Saturday, June 17, 2017

Our older generation - Part II

     “All I want is a hug once in awhile,” one sixty-something told me.
     That was right after I wrote the column, Our Older Generations Often the Most Forgotten, back in April.  
     I thought I had hit on all the bases.
     Seriously, I had struck out failing to mention a major component of living a quality life in the golden years. Thanks. I appreciate being put on notice.
     Not one, but several people reminded me of that valid point, too, and perhaps, this is where another column came to mind.

     From our moment of birth until we take our last breaths, we need hugs. The simple act of an embrace has profound psychological and physical effects that are essential for our survival. People who receive hugs and cuddles from their spouses, children or even their pets live longer and recover from illness faster.

     Nowadays teachers are hands-off with students in the classroom. There’s no hugging. I am sure there are valid reasons for this policy in light of a new generation.
    I remember being in the beginnings of the transition period when policy changed, and it took some getting used to shifting from one way of thinking to another frankly.  It affected me deeply, and I struggled to find different ways to make each student accept his worth without any contact as such.
      Might I add that I do believe educational bureaucrats sitting in  offices far away from real live classrooms tossed out a humanistic approach used by educators for generations.    That’s my observation.
     Today, to make up for the ruling, whenever I see a former student and we approach each other as two adults, it is with a hug. Both of us are saying, “Thanks for the memories, and having faith in me.”

     Scientific studies reveal that hugs work by producing specific beneficial chemical reactions in the brain and body. You can read the studies yourself. It’s most compelling.
     The obvious benefits of hugging don’t require a scientific study, though. Hugs make us feel loved, safe and secure. They boost our self-esteem, and keep us connected to the world around us.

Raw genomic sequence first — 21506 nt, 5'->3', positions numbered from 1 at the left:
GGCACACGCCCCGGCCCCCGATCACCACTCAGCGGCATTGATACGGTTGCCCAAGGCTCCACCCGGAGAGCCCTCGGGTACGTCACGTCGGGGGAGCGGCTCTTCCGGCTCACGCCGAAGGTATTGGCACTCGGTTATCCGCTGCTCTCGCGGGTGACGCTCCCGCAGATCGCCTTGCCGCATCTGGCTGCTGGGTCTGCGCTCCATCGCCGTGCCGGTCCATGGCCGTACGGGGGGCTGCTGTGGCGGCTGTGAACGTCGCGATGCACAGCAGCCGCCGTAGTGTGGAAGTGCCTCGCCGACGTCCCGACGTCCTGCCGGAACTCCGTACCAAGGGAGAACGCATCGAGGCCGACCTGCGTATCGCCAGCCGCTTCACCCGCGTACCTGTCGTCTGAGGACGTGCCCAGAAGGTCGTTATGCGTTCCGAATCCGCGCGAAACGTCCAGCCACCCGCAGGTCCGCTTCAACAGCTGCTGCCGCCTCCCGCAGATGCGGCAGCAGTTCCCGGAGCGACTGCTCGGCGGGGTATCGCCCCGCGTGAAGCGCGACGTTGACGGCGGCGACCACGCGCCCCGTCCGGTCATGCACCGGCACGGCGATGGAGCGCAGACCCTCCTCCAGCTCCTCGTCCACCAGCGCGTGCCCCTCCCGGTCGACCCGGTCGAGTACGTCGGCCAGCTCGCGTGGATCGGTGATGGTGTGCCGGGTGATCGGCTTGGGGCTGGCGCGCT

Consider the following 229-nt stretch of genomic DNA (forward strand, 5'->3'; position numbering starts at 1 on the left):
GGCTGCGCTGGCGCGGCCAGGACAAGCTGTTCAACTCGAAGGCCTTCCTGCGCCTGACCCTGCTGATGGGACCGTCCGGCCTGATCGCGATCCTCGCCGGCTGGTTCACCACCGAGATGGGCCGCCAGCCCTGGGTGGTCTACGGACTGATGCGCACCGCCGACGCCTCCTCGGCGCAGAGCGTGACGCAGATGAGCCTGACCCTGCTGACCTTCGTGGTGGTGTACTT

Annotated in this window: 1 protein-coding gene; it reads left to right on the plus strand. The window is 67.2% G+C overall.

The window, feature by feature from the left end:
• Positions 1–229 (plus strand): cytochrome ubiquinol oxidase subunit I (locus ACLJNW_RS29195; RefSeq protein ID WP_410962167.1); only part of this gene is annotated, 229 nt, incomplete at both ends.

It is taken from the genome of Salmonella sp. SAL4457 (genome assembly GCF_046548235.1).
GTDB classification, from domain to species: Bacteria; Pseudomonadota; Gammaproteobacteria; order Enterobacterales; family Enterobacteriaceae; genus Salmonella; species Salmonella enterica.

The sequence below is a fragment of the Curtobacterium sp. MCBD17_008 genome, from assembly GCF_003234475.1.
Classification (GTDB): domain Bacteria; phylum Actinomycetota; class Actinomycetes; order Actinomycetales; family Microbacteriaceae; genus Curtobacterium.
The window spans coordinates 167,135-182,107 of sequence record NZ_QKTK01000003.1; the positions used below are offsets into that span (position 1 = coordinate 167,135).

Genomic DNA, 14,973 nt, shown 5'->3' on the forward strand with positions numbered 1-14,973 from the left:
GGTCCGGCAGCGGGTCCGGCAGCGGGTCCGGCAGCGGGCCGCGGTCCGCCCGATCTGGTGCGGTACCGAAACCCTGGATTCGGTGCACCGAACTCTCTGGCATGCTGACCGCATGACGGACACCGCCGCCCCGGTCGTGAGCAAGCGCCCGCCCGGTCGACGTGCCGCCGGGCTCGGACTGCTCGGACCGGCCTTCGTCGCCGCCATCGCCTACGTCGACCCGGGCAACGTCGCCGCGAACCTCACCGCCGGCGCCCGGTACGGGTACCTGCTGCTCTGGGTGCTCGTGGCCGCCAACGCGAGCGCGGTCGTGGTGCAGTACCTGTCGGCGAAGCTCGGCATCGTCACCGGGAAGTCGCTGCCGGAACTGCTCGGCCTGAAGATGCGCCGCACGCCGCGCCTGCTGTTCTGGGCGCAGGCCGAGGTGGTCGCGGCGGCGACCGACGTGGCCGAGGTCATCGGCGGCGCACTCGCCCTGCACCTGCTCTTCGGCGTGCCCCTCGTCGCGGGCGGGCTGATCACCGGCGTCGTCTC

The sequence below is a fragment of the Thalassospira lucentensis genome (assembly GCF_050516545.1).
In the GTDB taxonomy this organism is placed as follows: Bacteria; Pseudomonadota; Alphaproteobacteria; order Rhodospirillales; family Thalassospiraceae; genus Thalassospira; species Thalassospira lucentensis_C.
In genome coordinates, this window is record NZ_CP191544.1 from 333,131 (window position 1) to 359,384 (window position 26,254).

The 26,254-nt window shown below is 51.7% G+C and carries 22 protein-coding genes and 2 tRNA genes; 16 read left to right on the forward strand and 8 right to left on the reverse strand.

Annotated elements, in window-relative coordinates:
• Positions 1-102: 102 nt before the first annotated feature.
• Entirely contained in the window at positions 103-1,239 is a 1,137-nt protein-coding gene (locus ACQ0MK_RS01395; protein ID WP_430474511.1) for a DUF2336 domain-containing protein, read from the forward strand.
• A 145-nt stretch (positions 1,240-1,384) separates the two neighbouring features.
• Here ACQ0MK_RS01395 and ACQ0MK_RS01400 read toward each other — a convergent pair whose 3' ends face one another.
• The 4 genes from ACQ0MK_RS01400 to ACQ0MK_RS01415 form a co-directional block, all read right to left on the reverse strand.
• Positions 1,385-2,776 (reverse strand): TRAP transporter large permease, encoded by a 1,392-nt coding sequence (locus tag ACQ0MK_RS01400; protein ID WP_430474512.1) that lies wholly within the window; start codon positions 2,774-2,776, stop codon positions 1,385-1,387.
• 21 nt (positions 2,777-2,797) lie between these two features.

Sadly, of all age groups, seniors are the least likely to be hugged, and they need hugs even more as years go by.
     The chemical changes produced by hugging can be a powerful tool for deterring the effects of age-related illnesses such as cardiovascular disease, Alzheimer’s disease, diabetes and cancer.  
     In assisted living settings, many seniors lose the option of daily contact with friends and family members. They have often lost their spouses or lifelong friends, and health problems, disabilities or depression may prevent them from reaching out to strangers. For these reasons, depression and isolation are especially common, but a few hugs a day could prevent or even reverse their despair, and allow them to live fuller, happier lives.

     The other week I was in at the Livingston County Skilled Nursing and Rehab Center in Mount Morris visiting a close friend. As I brushed by other women in the commons room who reached out, I gave their hands a pat along with a smile.  It seemed like the right thing to do. It was only a small gesture, too.  

     It brought to mind the last contact that I had with my mother. As she lay dying I whispered how much I appreciated all that she had done in raising me. I had no way of knowing whether she heard me as her eyes were closed and she was sedated heavily. Then, I felt a slight tug on my hand. I knew. That memory lingers with me forever. I believe I still sense that squeeze of her hand today.

     Most churches have a larger population of older folks in the pews than any other age group. Another reader of this column told me that her church puts on intergenerational lunches, and although her children had only attended one due to school conflicts, it is an amazing opportunity for laughter, and yes, hugs for the elderly and children alike. That’s bridging the gap and serving others on many levels.

     I am the first one to admit that I will often post, “electronic hugs” as a reply on Facebook when I hear a piece of sad news. Well, that works, and it doesn’t quite do it, too.

     The same reader that reminded me about the meaningfulness of a hug also said that we shouldn’t forget that for some folks, the simple act of getting groceries is a complicated ordeal.
     The physical exertion getting in and out of a car, let alone finding a parking place, or someone to give them a ride, is not so pleasant the older one is in society. Seniors are ambivalent about depending on others for such basic needs, too.
     The rest of us should show a little kindness in reaching up to a higher shelf for someone struggling, and give those slower folks a wider birth in the aisles.  Help load their groceries in their car as you pass them in the parking load. It only takes a couple extra seconds. It’s a teachable moment for you younger parents.

    Go out and do something for an elderly person that you might never notice otherwise. I would be willing to bet that you will be rewarded tenfold in your heart for your generous spirit.
     Lastly, go on.  Give that person a hug. It’s good for what ails you. That’s what my mother told me.